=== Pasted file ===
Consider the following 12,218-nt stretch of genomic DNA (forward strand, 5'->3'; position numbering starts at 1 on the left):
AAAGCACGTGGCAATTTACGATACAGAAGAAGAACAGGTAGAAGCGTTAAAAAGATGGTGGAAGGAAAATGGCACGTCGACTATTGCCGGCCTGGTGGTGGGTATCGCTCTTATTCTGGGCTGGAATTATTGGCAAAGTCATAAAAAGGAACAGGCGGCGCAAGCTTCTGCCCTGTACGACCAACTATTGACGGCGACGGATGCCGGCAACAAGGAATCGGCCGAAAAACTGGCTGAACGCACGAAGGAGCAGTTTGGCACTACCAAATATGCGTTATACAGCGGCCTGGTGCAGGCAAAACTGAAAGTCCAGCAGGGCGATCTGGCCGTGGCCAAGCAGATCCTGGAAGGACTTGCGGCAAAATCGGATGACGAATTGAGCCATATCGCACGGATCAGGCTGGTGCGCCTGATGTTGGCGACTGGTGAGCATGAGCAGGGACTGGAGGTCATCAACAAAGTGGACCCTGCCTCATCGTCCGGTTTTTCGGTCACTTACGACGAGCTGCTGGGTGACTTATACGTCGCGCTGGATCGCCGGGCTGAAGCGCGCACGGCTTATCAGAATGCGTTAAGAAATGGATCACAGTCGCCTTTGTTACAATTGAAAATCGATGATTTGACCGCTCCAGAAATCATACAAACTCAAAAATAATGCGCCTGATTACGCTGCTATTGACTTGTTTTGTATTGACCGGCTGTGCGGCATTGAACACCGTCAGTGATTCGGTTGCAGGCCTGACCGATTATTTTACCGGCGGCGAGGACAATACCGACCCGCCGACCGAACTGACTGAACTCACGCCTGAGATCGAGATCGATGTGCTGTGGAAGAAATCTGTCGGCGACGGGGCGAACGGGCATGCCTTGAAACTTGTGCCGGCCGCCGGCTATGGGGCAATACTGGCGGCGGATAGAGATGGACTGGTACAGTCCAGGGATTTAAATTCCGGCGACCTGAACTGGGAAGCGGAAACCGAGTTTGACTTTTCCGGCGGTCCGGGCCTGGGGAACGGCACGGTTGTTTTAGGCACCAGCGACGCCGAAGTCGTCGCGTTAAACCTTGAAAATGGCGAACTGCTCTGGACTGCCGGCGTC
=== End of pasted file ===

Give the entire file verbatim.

Consider the following 12,218-nt stretch of genomic DNA (forward strand, 5'->3'; position numbering starts at 1 on the left):
AAAGCACGTGGCAATTTACGATACAGAAGAAGAACAGGTAGAAGCGTTAAAAAGATGGTGGAAGGAAAATGGCACGTCGACTATTGCCGGCCTGGTGGTGGGTATCGCTCTTATTCTGGGCTGGAATTATTGGCAAAGTCATAAAAAGGAACAGGCGGCGCAAGCTTCTGCCCTGTACGACCAACTATTGACGGCGACGGATGCCGGCAACAAGGAATCGGCCGAAAAACTGGCTGAACGCACGAAGGAGCAGTTTGGCACTACCAAATATGCGTTATACAGCGGCCTGGTGCAGGCAAAACTGAAAGTCCAGCAGGGCGATCTGGCCGTGGCCAAGCAGATCCTGGAAGGACTTGCGGCAAAATCGGATGACGAATTGAGCCATATCGCACGGATCAGGCTGGTGCGCCTGATGTTGGCGACTGGTGAGCATGAGCAGGGACTGGAGGTCATCAACAAAGTGGACCCTGCCTCATCGTCCGGTTTTTCGGTCACTTACGACGAGCTGCTGGGTGACTTATACGTCGCGCTGGATCGCCGGGCTGAAGCGCGCACGGCTTATCAGAATGCGTTAAGAAATGGATCACAGTCGCCTTTGTTACAATTGAAAATCGATGATTTGACCGCTCCAGAAATCATACAAACTCAAAAATAATGCGCCTGATTACGCTGCTATTGACTTGTTTTGTATTGACCGGCTGTGCGGCATTGAACACCGTCAGTGATTCGGTTGCAGGCCTGACCGATTATTTTACCGGCGGCGAGGACAATACCGACCCGCCGACCGAACTGACTGAACTCACGCCTGAGATCGAGATCGATGTGCTGTGGAAGAAATCTGTCGGCGACGGGGCGAACGGGCATGCCTTGAAACTTGTGCCGGCCGCCGGCTATGGGGCAATACTGGCGGCGGATAGAGATGGACTGGTACAGTCCAGGGATTTAAATTCCGGCGACCTGAACTGGGAAGCGGAAACCGAGTTTGACTTTTCCGGCGGTCCGGGCCTGGGGAACGGCACGGTTGTTTTAGGCACCAGCGACGCCGAAGTCGTCGCGTTAAACCTTGAAAATGGCGAACTGCTCTGGACTGCCGGCGTC